The United States is currently experiencing a significant number of drug shortages, with cancer treatments being among the most affected.
According to data from the University of Utah Drug Information Service as of the end of March, there is an active shortage of about two dozen chemotherapy drugs, making it the fifth most affected drug category. The shortage of cancer drugs has resulted in delays and cancellations of cancer treatments, putting patients at risk.
“The fact that we have this many chemo drugs in shortage is really concerning,” said Michael Ganio, senior director of pharmacy practice and quality at the American Society of Health-System Pharmacists.
Unlike some other drugs that also rank among the top five categories for shortages, such as antimicrobials, there aren’t often alternatives for chemotherapy drugs, he said. And the shortages are affecting treatment for a broad range of cancers.
“One of the key predictors of how well a patient will respond to treatment is getting a full dose on the right schedule,” Ganio said. “So when we can’t give the drug because we just can’t get the drug, that’s heartbreaking.”
Overall, data from the University of Utah shows that there were more than 300 drugs with an active shortage in the U.S. at the end of March, including nearly 50 new shortages that accumulated in the first three months of the year.
The last time active drug shortages – including both newly reported and ongoing – were this high was in 2014, the data shows.
“Shortages are still happening, and they’re not resolving, or they’re not resolving as quickly as new shortages are starting,” Ganio said.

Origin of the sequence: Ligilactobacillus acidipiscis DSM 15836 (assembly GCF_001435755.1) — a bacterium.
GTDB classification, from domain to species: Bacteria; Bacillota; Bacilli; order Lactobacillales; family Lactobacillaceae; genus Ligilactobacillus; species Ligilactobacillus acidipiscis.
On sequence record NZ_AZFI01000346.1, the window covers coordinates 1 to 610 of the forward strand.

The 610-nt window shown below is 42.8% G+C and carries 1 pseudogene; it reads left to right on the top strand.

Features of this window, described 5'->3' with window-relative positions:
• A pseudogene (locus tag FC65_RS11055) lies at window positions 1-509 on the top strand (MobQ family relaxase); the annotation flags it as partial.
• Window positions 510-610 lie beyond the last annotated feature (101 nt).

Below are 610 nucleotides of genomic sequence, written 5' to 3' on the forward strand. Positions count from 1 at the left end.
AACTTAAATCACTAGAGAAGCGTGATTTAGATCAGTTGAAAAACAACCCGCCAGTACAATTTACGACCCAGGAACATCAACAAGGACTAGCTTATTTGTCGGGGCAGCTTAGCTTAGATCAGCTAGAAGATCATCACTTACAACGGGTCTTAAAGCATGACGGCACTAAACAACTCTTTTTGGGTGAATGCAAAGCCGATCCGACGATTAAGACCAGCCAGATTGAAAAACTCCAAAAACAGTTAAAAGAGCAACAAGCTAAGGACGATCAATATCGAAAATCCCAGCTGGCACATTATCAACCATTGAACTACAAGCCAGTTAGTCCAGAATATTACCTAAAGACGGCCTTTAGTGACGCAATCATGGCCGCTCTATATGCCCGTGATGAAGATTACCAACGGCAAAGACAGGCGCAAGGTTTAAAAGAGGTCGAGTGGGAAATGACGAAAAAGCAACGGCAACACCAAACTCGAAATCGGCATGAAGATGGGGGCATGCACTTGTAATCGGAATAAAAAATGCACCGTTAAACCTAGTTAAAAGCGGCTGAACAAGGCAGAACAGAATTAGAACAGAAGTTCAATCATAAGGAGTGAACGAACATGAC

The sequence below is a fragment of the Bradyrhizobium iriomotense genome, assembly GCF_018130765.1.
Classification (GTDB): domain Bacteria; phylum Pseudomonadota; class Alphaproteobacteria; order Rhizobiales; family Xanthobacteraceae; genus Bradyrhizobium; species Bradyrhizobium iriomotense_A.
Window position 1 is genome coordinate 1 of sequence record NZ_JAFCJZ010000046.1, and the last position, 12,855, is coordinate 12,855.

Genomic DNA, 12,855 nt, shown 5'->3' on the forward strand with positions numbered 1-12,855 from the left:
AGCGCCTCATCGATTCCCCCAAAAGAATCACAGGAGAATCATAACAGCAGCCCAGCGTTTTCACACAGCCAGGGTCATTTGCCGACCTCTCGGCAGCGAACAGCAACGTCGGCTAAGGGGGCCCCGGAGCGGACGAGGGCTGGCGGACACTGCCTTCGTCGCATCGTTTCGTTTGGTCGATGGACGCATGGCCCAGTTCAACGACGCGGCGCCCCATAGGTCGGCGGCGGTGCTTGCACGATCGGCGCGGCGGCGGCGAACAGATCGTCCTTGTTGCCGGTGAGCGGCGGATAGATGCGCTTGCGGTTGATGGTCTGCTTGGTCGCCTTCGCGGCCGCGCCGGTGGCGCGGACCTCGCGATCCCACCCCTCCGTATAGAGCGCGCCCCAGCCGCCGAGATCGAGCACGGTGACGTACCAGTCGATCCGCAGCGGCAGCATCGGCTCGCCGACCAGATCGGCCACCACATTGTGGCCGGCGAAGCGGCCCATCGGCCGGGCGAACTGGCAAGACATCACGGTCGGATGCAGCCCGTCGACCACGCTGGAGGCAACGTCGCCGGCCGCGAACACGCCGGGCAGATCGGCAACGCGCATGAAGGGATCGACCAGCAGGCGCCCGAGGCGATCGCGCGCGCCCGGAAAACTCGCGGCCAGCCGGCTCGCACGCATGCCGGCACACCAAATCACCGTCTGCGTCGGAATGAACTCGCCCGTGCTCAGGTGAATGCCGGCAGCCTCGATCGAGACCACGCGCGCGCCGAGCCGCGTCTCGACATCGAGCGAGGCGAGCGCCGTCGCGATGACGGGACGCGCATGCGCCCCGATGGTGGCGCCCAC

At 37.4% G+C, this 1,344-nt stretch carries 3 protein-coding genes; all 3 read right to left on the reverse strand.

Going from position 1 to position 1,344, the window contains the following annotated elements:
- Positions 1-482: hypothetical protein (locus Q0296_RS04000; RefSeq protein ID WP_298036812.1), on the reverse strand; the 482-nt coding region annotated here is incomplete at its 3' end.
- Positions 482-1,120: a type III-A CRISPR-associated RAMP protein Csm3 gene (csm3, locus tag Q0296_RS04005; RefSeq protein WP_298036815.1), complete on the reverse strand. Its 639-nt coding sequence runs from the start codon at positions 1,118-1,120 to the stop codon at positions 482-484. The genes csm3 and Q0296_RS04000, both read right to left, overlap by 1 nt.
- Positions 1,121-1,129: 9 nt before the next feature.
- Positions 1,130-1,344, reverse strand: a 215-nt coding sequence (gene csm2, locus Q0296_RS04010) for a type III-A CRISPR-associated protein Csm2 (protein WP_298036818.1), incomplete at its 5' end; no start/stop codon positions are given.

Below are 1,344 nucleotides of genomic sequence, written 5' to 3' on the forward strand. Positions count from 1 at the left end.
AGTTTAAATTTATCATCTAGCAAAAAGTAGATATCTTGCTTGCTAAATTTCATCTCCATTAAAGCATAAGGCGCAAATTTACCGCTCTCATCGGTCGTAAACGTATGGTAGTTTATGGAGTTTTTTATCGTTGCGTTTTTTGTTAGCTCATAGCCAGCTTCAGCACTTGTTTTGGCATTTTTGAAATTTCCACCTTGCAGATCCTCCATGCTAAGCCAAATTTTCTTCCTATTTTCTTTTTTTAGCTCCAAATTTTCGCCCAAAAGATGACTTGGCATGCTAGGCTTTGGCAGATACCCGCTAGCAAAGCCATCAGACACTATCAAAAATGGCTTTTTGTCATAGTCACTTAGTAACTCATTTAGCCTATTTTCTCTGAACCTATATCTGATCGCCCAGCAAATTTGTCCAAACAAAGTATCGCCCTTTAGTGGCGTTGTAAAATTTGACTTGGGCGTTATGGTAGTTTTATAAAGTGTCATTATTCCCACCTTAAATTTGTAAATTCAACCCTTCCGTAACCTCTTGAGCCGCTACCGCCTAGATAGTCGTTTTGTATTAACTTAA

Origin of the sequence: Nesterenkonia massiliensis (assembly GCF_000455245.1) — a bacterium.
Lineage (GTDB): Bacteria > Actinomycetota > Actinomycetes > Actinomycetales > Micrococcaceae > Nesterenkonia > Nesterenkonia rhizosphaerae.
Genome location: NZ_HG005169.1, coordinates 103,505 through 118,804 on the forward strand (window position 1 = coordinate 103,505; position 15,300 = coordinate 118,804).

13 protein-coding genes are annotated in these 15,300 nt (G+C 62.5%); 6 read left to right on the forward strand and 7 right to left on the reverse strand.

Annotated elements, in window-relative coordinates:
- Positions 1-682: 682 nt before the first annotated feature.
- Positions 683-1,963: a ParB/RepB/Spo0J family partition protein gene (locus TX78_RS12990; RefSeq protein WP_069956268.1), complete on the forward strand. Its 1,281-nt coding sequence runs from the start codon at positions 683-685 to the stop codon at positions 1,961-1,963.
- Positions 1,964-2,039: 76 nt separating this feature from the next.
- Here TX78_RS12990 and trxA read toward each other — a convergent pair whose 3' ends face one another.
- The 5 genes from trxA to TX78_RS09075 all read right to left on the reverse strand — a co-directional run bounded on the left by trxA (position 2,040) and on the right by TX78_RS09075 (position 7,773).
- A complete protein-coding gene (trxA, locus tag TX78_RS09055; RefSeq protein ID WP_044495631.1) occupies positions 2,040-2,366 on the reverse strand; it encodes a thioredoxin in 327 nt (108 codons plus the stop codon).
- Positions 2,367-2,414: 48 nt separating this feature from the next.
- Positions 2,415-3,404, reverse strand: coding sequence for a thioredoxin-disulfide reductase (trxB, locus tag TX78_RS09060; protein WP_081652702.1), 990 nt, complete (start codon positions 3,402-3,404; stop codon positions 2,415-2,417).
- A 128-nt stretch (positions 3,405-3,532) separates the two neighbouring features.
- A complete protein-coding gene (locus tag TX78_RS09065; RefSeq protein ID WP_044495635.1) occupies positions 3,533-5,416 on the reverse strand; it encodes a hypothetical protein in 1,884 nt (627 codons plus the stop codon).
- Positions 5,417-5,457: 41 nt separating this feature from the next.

On Thursday, the U.S. House of Representatives Energy and Commerce Subcommittee on Oversight and Investigations held a hearing exploring the root causes of these shortages.
Increased demand is part of it. But experts say that some high-profile shortages – such as amoxicillin during the most recent respiratory virus season and Adderall for ADHD – are the exception.
“They don’t really tell the story of drug shortages,” Ganio said.
Instead, the hearing was more heavily focused on manufacturing issues and the broader structure of the drug market in the U.S.
The U.S. Food and Drug Administration, in particular, was criticized for falling behind on inspections, especially of international facilities that represent more than half of manufacturers that supply the U.S.
A report from the Government Accountability Office, a federal watchdog agency, in January 2022 noted “longstanding challenges” facing the FDA’s Foreign Inspection Program and called for more formal steps to improve it.
Effective inspections of both domestic and foreign manufacturing facilities are “absolutely essential for ensuring the quality and the safety of the medicines that U.S. citizens consume,” said Anthony Sardella, chair of the API Innovation Center, a nonprofit focused on building the supply of U.S.-made pharmaceuticals.
“They’re also extremely important in ensuring the stability of the market,” said Sardella, who was a witness at the hearing.
But in a hearing Thursday of the Energy and Commerce Subcommittee on Health, FDA Commissioner Dr. Robert Califf said that the economic issues underlying drug shortages are “not in the purview of the FDA.”
The FDA is “plugging holes in the dike,” he said, but it’s difficult to motivate change when it’s not profitable for drug companies.
“These drug shortages are becoming more prevalent due to a warped marketplace,” said Rep. Kathy Castor, D-Florida, ranking member on the subcommittee.
“The current haphazard approach of addressing crisis episode-by-episode is not working to give American families the certainty and the quality of care they need and deserve.”
Hundreds of impending shortages loom, and Califf called on drug companies to alert the FDA to them.
“Each company doesn’t know what the other company’s doing because they’re competing,” he said. “When there’s a shortage in one company, we need to be able to coordinate across these people.”
Abby is doing well now, but 9 out of 10 oncologists say that drug shortages have led to patient harm, including death, said Bray, who was a witness at the Oversight hearing Thursday.
“Patients deserve access to these medicines. The physicians and nurses and care team who are trying to solve these crises and save them deserve easy and equal access to these medicines.”
CNN’s Jacqueline Howard and Betsy Klein contributed to this report.